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Teppenyaki scallops

  • Preparation Time20 mins
  • Cooking Time10 mins
  • Serves2
  • DifficultyEasy
Soybean oil
1 medium courgette, thinly sliced on the bias
1/2 white onion, thinly sliced
75g julienned butternut squash
3 spring onions, cut on an extreme bias, whites and greens separated
1 tsp grated ginger
1 bird's eye chilli, thinly sliced
4 tbsp soy sauce, divided
2 tbsp rice wine vinegar
75g shelled and cooked edamame
1 large or 2 small matsutake mushrooms, cut into quarters
1) Put a large skillet or a wok over a medium high heat and brush it with a little oil. When the pan is hot, add the courgette slices in one layer and cook until they are lightly browned, about 1 minute. Turn them over and cook for another minute. Remove them to a plate.

2) Brush the pan with some more oil and add the onion, squash, spring onion whites, ginger and chilli. Give them a good stir and cook until they begin to soften, about 3 to 4 minutes. Add 2 tbsp of soy sauce and 1 tbsp rice wine vinegar. Add the edamame, cook for another minute. Remove the vegetables to another plate.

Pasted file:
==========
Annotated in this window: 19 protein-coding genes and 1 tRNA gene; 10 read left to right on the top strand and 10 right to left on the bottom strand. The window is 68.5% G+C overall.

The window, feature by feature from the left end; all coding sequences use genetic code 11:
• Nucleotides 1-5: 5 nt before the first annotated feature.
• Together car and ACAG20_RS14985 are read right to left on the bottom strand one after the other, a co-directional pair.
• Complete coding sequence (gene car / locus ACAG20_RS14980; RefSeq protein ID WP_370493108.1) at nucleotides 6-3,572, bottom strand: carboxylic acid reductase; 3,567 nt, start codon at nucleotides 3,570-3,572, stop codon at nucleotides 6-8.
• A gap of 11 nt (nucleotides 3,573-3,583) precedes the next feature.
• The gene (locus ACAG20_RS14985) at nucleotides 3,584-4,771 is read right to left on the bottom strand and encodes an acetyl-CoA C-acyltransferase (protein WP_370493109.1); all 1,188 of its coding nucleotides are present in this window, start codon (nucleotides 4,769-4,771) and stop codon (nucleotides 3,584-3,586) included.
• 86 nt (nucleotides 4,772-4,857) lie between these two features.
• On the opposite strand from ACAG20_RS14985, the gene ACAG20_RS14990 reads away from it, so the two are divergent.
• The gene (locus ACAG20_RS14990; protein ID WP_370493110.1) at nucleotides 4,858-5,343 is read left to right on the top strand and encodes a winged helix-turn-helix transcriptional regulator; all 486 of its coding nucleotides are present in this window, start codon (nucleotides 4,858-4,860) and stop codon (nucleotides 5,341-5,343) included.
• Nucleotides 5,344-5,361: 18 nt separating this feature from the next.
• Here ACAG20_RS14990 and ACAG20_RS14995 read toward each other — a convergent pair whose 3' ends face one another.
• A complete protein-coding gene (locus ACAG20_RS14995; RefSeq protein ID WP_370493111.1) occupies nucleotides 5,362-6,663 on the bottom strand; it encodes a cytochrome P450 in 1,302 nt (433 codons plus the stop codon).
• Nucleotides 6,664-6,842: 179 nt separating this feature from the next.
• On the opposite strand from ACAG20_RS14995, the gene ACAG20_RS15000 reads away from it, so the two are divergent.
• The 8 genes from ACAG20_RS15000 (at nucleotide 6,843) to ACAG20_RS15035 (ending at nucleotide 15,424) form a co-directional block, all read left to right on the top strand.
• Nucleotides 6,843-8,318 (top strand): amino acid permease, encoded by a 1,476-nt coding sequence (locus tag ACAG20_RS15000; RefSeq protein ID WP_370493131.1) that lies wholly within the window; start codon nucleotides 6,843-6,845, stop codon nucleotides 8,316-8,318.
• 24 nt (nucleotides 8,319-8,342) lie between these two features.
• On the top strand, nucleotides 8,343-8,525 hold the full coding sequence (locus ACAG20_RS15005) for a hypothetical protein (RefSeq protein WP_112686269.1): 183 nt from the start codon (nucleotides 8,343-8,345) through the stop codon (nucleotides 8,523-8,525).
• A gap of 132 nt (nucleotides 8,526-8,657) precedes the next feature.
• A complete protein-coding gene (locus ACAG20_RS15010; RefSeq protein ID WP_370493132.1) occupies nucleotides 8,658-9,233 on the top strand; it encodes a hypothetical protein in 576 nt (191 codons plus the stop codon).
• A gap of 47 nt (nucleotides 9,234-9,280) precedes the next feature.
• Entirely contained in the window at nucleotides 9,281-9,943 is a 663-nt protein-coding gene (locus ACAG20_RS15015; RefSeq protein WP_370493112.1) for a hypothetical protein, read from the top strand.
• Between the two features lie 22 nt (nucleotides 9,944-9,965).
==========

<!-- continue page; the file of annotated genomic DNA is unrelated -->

3) Brush the pan with some more oil and add the mushrooms and garlic. Cook until the mushrooms start to release their juices and then add 1 tbsp of soy sauce. Cook until most of the liquid has evaporated and then remove to a plate.

4) Carefully wipe out the pan and brush it with some more oil. Add the scallops and cook until they are nicely browned on both sides, about 1 to 2 minutes per side. Add the sake and cover the pan to steam the scallops and cook them through, about another 2 to 3 minutes.

5) To serve, divide the courgette between two plates, laying them across each plate in a neat diagonal row. Divide the squash-edamame mixture into two even, neat piles on the courgette.

6) Cut the scallops in half horizontally to make two even rounds. Lean the scallops, seared sides up, on the pile of the squash-edamame mixture. Top each pile with a piece of mushroom. Garnish with the spring onion greens and drizzle with the remaining soy sauce and rice wine vinegar.

Cook's Notes: Choose the more expensive hand-dived scallops if you want to support a more environmentally-friendly and sustainable fishing method; dredging tends to damage the sea bed.
Soaked scallops take up water, which impairs the flavour and texture. They look much whiter than the creamier colour of unsoaked scallops.

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